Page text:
One of the perks of digital learning and online training platforms is their ability to use various methods and media to engage the learner’s imagination, demonstrate concepts and stimulate learning.
The use of interactivity as a means to promote learning helps to go above and beyond what Eric Mazur, the Balkanski Professor of Physics and Applied Physics at the Harvard School of Engineering and Applied Sciences calls a mere ‘transfer of learning’. Instead, using interactivity and peer-to-peer teaching in his physical physics lectures allowed him to promote ‘learning and retention’ in his students.
‘What I was able to show is that I doubled the learning gains. In fact, it tripled once I got better questions to ask in class and also much longer retention…I’ve never looked back.’ — Erik Mazur, ‘The Benefit of Interactive Learning‘
So how do we implement interactivity? It’s not spontaneous — in digital learning, it must be planned for. Transforming text-based courses and making them more interactive — whether that means requiring on-screen clicks after prompts from learners, interactive sliders, or video-based demonstrations coupled with live quizzes — allows users to explore their environment, collect information and make better decisions going forward.
These are all hallmarks of learning with longer retention, creating a strong motivation to learn, know and experience even more.
At Darlo Digital, we’ve come up with 5 ways to promote interactivity in e-courses, reducing the traditionally heavy reliance course developers have on text-based learning.
Videos have an instant impact and they can create a connection with your learner in an active way that text simply cannot.
There are subtle, non-verbal cues that you can convey to your learners, which can enhance the learning experience. Besides this, videos used as a learning tool can produce other positive effects, including:
- Higher student impact: Videos have been found to be 10 times more effective in creating an impact with concepts learned
- High learner engagement: Using personalised ‘next module’ recommendations
- Appeal to a wide range of learners: From auditory learners to visual learners, every kind of learner profile can benefit from video
- Wide accessibility: Video can be viewed on and accessed on a wide variety of channels, including smartphones/mobile, laptop, and tablets
It’s not only about making ‘dry content more interesting’. In eLearning, the environment is automatically geared towards distraction — you’re only a browser and trackpad-click away from opening up Facebook and watching cat videos.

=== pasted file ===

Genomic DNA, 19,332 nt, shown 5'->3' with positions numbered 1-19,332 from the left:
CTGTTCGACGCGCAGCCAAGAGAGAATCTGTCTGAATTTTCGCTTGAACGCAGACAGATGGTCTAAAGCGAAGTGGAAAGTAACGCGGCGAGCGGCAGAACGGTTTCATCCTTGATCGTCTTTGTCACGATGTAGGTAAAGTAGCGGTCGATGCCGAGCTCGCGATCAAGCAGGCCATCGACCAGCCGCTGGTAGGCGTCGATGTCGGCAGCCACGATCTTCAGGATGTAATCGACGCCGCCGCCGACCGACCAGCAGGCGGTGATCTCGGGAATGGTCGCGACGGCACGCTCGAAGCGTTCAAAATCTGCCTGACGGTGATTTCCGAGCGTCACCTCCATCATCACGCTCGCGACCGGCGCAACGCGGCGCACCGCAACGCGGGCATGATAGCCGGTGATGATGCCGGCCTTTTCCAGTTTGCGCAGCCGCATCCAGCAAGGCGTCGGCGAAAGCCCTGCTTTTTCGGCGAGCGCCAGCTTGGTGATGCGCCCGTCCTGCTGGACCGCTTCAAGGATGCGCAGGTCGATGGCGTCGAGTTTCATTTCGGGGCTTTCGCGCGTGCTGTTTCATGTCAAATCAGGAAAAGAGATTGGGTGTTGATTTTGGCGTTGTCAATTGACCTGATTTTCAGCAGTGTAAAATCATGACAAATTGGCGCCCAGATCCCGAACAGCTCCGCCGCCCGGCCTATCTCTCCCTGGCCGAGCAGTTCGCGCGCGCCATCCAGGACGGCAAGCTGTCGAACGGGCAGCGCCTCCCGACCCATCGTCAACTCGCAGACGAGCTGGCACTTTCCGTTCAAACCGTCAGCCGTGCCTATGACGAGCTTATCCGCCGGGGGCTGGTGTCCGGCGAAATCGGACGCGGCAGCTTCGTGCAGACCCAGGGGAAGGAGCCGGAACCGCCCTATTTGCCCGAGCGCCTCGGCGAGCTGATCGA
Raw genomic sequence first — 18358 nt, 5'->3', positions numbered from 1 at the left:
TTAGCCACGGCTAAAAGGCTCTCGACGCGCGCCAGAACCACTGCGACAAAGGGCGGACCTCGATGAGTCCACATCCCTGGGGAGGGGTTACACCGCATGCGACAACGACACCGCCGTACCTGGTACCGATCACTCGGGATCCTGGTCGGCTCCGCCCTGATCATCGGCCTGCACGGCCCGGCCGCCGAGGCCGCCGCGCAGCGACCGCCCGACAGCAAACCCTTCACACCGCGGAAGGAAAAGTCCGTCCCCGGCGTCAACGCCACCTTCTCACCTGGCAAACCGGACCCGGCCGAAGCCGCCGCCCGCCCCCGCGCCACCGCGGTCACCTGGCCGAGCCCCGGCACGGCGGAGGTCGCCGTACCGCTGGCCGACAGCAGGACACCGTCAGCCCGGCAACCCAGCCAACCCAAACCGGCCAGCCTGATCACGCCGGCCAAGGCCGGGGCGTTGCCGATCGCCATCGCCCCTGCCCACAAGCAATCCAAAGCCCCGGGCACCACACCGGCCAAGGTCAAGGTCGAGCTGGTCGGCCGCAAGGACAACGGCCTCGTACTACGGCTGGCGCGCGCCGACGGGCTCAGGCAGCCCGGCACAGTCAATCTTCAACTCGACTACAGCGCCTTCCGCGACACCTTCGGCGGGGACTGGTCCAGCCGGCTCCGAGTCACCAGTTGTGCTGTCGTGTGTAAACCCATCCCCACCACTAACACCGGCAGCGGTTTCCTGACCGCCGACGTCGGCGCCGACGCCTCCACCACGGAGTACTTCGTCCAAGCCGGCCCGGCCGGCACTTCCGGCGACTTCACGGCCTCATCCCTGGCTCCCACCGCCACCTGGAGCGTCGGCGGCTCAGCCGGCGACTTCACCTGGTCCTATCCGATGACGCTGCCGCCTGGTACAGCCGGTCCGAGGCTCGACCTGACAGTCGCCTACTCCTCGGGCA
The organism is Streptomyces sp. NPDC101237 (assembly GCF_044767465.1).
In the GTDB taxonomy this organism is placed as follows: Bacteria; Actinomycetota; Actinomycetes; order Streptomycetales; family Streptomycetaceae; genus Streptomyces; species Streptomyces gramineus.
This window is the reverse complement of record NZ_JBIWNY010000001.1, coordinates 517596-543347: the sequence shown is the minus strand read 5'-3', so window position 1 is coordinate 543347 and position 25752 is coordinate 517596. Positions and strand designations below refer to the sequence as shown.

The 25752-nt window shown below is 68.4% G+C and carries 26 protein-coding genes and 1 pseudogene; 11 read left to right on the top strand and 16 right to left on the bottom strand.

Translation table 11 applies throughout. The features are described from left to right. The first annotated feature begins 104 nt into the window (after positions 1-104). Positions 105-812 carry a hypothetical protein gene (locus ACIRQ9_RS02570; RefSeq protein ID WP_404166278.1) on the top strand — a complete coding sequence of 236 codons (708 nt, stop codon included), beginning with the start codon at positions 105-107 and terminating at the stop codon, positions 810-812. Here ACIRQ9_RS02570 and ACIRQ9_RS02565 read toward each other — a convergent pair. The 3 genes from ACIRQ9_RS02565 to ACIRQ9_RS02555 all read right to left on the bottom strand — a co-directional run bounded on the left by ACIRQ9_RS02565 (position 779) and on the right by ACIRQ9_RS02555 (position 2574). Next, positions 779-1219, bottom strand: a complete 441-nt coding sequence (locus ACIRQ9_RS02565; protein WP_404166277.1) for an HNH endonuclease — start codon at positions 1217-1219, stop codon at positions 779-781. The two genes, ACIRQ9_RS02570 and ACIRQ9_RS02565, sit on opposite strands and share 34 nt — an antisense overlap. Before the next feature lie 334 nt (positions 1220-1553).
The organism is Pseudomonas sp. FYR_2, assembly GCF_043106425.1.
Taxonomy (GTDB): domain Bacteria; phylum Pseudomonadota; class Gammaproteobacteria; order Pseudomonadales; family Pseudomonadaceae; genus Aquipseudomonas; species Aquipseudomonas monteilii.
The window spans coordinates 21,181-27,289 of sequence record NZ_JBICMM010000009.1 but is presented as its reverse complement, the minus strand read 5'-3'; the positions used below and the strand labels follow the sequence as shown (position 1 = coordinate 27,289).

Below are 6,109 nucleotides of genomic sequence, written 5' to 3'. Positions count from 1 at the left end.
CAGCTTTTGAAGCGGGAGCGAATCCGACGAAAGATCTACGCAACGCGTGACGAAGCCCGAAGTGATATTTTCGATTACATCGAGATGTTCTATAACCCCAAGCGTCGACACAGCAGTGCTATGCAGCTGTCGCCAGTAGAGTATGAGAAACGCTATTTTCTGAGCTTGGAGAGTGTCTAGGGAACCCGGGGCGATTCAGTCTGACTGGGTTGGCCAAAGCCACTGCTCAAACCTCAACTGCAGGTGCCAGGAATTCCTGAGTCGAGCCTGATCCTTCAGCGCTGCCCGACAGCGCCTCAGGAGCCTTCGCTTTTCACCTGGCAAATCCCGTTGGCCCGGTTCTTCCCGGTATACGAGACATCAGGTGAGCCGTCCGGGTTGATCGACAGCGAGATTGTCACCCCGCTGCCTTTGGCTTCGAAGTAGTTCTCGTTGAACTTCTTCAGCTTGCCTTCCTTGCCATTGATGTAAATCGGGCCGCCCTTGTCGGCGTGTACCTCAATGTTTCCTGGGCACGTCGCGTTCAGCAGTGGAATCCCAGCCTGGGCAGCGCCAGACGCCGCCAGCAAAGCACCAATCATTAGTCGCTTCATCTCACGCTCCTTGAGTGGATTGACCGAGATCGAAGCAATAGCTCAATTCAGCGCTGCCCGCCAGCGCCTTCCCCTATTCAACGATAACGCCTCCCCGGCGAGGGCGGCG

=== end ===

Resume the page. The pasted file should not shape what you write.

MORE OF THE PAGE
But eLearning is also built in a digital environment that is geared towards gamification. Forums, point systems, badges, awards and MMORPG (massively multiplayer online role-playing games) are just a few examples of incentive-based gamification techniques at play.
One element of interactivity is being able to provide an incentive or a motivation to not only continue with the modules but actually create productive habits that will allow learners to continue partaking in assignments and collaborations with peers.
Evaluation as a Two-Way Street
Remember the ‘peer-to-peer’ teaching methodology that Erik Mazur used in his Harvard physics class? Well, evaluations can be a two-way street as well.
Peer-to-peer evaluations should be structured as a learning tool along the way. It’s less about grading and more about providing constant and consistent feedback. Since e-courses are all about instant feedback (such as instant quizzes and on-demand lectures), another way to make learning more connective is to give peers a way in which to interact and challenge each other.
Interaction in e-courses occurs, as you can see, can happen in several places, using several tactics, elements and media. But what about the most obvious of opportunities: collaborative video chats and conferencing as a means of discussion.
From Skype to GoToMeeting to UseLoom and Zoom, there are multiple ways for students engaged in e-courses to connect with peers. Through structured assignments and pre-made groups, students should be given a chance to take charge of their own learning and work together in ‘live’ interactions.
There’s an App for That
What happens when you place digital learning in a mobile, on-the-go environment and tie in gamified incentives to continue on? That’s what apps like Babbel and DuoLingo work off of.
Their app’s user interface delivers learning in bite-sized ‘game’ environments where students can move on to the next level and engage in memory games to learn a language in an ongoing way. Since the consistent use of a language is one of the best ways to learn, DuoLingo and Babbel use digital notifications, invitations and integrations to incentivise users and connect the experience to users’ everyday environments.
There are a variety of ways to capture your user’s attention and transform their interaction into a learning experience. Here are Darlo Digital’s five. Use them in conjunction with each other or test them one at a time. But, above all, expect a more active, engaged student.